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McCulloh, Henry Eustace

by William S. Price, Jr., 1991

ca. 1737–ca. 1810

Henry Eustace McCulloh, was the only son of Henry McCulloh of Turnham Green, Middlesex, England, the largest land speculator in colonial North Carolina. Henry Eustace entered North Carolina as an infant in 1740 but returned to England in 1747 to be educated. Entering Middle Temple, one of the inns of court, in 1757, he was called to the bar in 1760. He returned to North Carolina the following year with an appointment as collector of the port of Beaufort. In April 1762 he assumed a seat on the royal Council.

The first page of Henry Eustace McCulloh's survey book, showing a date of 1773. Image from the Southern Historical Collection, University of North Carolina at Chapel Hill. McCulloh served as his father's chief agent and attorney in North Carolina and surveyed many of the tracts in the 1.2-million-acre Huey-Crymble grant, which was in fact controlled by his father. In 1764 Henry Eustace was residing in Orange County and serving as a justice of the peace. There he established a close friendship with Edmund Fanning, the target of so much of the Regulators' hatred. By 1766 he had become collector of the port of Roanoke and was living in Edenton. The following year he returned to England and in 1769 began three years of service as the provincial agent for North Carolina. Henry Eustace resigned his seat on the Council in 1770 because he would not soon be returning to the colony. However, he did come back in 1772 and left the next year never to return. In 1774 he stood for election to Parliament for the borough of Cricklade, Wiltshire, but lost.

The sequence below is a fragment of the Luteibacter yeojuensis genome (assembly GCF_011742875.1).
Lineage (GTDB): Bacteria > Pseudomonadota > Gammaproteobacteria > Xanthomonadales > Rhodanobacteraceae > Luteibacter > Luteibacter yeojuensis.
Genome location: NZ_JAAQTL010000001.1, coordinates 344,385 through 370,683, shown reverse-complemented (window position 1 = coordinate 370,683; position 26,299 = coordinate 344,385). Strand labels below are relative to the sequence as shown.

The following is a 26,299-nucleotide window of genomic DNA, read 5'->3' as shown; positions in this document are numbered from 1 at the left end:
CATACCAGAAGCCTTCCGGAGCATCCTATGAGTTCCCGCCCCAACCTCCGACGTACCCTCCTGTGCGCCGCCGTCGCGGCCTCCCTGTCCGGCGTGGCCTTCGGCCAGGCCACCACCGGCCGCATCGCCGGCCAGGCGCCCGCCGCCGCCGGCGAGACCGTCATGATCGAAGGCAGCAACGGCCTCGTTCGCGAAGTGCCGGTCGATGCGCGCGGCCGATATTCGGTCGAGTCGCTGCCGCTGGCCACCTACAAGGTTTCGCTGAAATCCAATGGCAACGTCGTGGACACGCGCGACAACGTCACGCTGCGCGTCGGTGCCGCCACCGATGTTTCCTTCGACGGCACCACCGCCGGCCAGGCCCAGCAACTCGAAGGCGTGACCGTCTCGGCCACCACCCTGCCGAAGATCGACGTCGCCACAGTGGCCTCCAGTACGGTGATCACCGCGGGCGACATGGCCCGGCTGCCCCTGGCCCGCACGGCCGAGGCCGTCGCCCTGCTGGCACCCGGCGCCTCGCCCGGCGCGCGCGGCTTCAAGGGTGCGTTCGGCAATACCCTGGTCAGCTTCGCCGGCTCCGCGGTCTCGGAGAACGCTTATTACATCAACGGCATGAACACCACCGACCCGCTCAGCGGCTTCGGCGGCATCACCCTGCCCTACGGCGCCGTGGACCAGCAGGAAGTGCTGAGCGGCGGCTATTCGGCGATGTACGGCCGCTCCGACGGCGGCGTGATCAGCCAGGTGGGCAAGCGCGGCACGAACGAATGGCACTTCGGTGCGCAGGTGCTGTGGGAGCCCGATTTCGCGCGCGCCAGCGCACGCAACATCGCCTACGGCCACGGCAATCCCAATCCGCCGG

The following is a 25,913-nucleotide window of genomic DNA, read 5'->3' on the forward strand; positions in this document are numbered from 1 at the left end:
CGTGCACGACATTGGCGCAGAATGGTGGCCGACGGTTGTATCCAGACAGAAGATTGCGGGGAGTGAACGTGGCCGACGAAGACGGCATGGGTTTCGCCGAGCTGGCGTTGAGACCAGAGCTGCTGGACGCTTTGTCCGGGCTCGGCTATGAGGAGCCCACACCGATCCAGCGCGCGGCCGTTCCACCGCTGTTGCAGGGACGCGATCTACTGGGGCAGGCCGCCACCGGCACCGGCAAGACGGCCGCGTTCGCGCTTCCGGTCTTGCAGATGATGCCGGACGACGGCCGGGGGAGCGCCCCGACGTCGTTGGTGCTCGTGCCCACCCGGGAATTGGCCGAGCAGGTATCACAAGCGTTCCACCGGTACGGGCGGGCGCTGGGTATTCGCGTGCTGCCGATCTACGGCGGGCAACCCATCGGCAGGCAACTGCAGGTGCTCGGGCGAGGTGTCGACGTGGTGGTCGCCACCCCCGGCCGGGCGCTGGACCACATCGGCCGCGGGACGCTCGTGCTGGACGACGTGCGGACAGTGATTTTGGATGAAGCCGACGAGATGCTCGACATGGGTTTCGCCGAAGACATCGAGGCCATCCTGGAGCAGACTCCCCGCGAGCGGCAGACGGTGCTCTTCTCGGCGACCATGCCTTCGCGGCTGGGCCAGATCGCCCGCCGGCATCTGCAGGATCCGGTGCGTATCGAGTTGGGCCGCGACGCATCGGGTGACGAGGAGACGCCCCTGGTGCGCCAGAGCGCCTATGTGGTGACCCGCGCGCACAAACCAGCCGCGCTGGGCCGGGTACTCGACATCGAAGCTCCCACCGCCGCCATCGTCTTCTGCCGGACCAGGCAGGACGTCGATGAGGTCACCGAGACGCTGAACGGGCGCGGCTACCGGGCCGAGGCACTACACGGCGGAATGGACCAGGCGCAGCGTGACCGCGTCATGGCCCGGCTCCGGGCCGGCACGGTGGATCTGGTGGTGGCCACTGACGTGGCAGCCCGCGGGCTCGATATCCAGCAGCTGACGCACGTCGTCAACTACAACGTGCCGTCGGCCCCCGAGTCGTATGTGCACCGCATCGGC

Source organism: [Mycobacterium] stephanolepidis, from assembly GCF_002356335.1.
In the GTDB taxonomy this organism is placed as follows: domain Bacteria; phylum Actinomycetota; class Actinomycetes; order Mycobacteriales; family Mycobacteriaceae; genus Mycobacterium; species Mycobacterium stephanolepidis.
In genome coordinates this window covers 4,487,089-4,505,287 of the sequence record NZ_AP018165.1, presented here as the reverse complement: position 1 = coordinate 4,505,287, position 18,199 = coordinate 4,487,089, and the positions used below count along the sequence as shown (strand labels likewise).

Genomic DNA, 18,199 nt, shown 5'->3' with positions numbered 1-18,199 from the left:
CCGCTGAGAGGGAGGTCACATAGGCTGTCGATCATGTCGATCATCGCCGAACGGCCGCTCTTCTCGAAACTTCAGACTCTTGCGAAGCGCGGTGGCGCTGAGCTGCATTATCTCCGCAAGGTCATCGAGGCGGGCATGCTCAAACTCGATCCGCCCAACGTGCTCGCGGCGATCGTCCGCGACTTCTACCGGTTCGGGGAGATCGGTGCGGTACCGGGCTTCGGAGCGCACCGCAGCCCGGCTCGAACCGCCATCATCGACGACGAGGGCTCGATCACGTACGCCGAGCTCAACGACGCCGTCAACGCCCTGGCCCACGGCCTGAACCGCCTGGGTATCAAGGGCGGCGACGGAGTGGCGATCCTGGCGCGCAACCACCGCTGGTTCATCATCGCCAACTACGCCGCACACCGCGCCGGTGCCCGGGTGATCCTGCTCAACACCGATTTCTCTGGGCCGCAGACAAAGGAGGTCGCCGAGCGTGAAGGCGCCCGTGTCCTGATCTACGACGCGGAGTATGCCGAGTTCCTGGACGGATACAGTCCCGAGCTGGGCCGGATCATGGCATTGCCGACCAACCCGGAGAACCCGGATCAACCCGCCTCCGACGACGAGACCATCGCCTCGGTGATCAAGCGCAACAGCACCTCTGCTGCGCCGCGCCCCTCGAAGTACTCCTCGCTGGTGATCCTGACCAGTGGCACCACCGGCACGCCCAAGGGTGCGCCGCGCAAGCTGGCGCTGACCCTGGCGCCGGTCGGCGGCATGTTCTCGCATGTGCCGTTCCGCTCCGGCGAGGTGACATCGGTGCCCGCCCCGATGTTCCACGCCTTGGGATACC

With the outbreak of the American Revolution, McCulloh tried to maintain friends on both sides of the Atlantic. To the Loyalist Claims Commission in England he professed his allegiance to the mother country, while in North Carolina (as his son claimed in 1792) he paid and maintained a substitute in the Continental line. Throughout the war and after, Henry Eustace corresponded regularly with such Whigs as James Iredell (his cousin), Cornelius Harnett, and Willie Jones.

McCulloh journeyed to New York in 1778 in the ultimate hope of arguing for his North Carolina holdings but never traveled south. James Iredell pleaded with the General Assembly not to confiscate McCulloh's lands because of his service as provincial agent. Nevertheless, the property was confiscated in 1779. Back in England in 1779, Henry Eustace became attorney for North Carolina Loyalists submitting claims to the Crown. He continued to press his own claims for compensation even more strongly after his father's death that June.